The air is crisp, the leaves are falling, and the terraces are peaking with full crops of rice plants in picture-perfect patterns waiting to be picked, just as they have been for centuries. It’s harvest season in Japan, but a lot has changed over the years.
The number of rice-producing households in Japan has decreased, and the price of the grain has increased. Industrialized production has become the norm. At the same time, according to “The Rice Demand System in Japan,” by Masahiko Gemma, of Waseda University, “changes in Japanese dietary life have been observed for the past three decades as the economic growth has made the improvement in standard of living possible. Rice consumption per capita has been declining since 1962.” The trend has held steady, and Japanese rice production, purchase, and amount consumed in households has decreased by every measure in the last 50 years.
But there are still families holding onto the old ways of the rice harvest.
I recently took part in a traditional rice harvest.
Maki Hamanaga invited me to help her family gather rice—a once a year event that involves the entire Hamanaga clan. Maki, who lives in Hiroshima City, her aging parents, and her brother Yuma, who lives outside of Kyoto, travel out to the mountainous countryside town of Kurosecho in Hiroshima Prefecture to join their uncle and take part in the harvest. Even their grandmother participates.
The Hamanaga family has been rooted in Kurosecho for the past 60 years. But the land they cultivate has been producing rice for the past 400 years.
In the spring, the rice fields were flooded, and the crops were planted on the limited space of their terraced hillsides. They have maintained their rice fields harvesting in the traditional Hazekake or rice-hanging style: The rice plants, after being cut into bundles, are hung over bamboo pole racks and left out to dry. After a few months, they are ready for sale, cooking, and the new years tradition called mochitsukinew years tradition called mochitsuki, or the pounding of the fine grain into sweet chewy rice cakes.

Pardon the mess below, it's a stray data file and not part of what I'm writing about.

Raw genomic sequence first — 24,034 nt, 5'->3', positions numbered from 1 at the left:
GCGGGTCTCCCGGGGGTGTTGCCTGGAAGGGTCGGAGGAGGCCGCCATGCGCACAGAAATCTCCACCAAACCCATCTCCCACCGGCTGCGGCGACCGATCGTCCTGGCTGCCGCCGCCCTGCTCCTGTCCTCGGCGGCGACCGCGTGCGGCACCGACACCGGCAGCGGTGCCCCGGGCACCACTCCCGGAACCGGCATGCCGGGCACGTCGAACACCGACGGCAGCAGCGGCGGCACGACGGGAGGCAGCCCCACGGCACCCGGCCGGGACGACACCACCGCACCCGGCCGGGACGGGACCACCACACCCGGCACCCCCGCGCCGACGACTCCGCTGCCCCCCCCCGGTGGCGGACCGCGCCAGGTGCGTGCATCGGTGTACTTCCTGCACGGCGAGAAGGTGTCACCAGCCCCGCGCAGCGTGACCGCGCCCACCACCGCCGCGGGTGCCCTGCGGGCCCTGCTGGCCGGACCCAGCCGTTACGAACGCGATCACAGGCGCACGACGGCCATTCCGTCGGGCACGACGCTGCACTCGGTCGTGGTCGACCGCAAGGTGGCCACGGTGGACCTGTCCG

On the day I arrived, in mid-October, the crops were finally ready to be picked. Maki’s father Yukio used a mechanical rice reaper and bundler on their field while her brother and I set up the bamboo racks. Then we trenched through the muddy ground and hung each bundle one by one in two layers.
How has the land been producing high yields for over 400 years? Her father told me, “After the rice is dried and cleaned we turn over the field, and the remains of the plants decompose over it. Their compost keeps the land fertile.”
The traditional harvest was an exciting new cultural experience for me, but I wondered how long it would last. In Japan the population is aging. More over countryside regions are facing population declines as the younger generations move to the big cities like Tokyo and Osaka. I asked Maki, “what will your parents do when they get too old to continue farming?”
She gave me a shrug, and said she assumes that her brother would have to move home one day if he wants to continue the business. The future of her family’s tradition, much like the future of the country’s traditional diet, remains uncertain.
Ari Beser is a Fulbright National Geographic Digital Storytelling Fellow in Japan, focusing on the human impact of nuclear technology. Find him on Twitter @aribeser.